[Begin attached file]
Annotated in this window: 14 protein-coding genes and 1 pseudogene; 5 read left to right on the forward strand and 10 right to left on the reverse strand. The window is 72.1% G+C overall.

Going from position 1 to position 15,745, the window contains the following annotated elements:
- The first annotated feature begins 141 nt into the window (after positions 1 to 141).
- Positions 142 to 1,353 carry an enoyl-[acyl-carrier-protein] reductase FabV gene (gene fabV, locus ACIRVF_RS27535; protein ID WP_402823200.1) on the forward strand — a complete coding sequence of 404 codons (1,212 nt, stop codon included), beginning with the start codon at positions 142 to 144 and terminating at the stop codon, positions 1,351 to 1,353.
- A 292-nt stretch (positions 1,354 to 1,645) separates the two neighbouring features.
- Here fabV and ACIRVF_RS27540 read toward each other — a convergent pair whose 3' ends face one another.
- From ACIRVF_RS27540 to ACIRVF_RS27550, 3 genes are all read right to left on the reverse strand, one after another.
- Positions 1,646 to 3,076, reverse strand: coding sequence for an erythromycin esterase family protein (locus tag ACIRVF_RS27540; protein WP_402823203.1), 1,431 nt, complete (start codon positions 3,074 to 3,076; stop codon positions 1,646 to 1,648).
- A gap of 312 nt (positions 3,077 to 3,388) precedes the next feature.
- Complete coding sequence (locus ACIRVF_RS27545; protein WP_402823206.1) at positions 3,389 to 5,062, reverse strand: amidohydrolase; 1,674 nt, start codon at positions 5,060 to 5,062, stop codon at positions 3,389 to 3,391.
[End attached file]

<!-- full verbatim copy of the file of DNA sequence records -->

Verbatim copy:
Annotated in this window: 14 protein-coding genes and 1 pseudogene; 5 read left to right on the forward strand and 10 right to left on the reverse strand. The window is 72.1% G+C overall.

Going from position 1 to position 15,745, the window contains the following annotated elements:
- The first annotated feature begins 141 nt into the window (after positions 1 to 141).
- Positions 142 to 1,353 carry an enoyl-[acyl-carrier-protein] reductase FabV gene (gene fabV, locus ACIRVF_RS27535; protein ID WP_402823200.1) on the forward strand — a complete coding sequence of 404 codons (1,212 nt, stop codon included), beginning with the start codon at positions 142 to 144 and terminating at the stop codon, positions 1,351 to 1,353.
- A 292-nt stretch (positions 1,354 to 1,645) separates the two neighbouring features.
- Here fabV and ACIRVF_RS27540 read toward each other — a convergent pair whose 3' ends face one another.
- From ACIRVF_RS27540 to ACIRVF_RS27550, 3 genes are all read right to left on the reverse strand, one after another.
- Positions 1,646 to 3,076, reverse strand: coding sequence for an erythromycin esterase family protein (locus tag ACIRVF_RS27540; protein WP_402823203.1), 1,431 nt, complete (start codon positions 3,074 to 3,076; stop codon positions 1,646 to 1,648).
- A gap of 312 nt (positions 3,077 to 3,388) precedes the next feature.
- Complete coding sequence (locus ACIRVF_RS27545; protein WP_402823206.1) at positions 3,389 to 5,062, reverse strand: amidohydrolase; 1,674 nt, start codon at positions 5,060 to 5,062, stop codon at positions 3,389 to 3,391.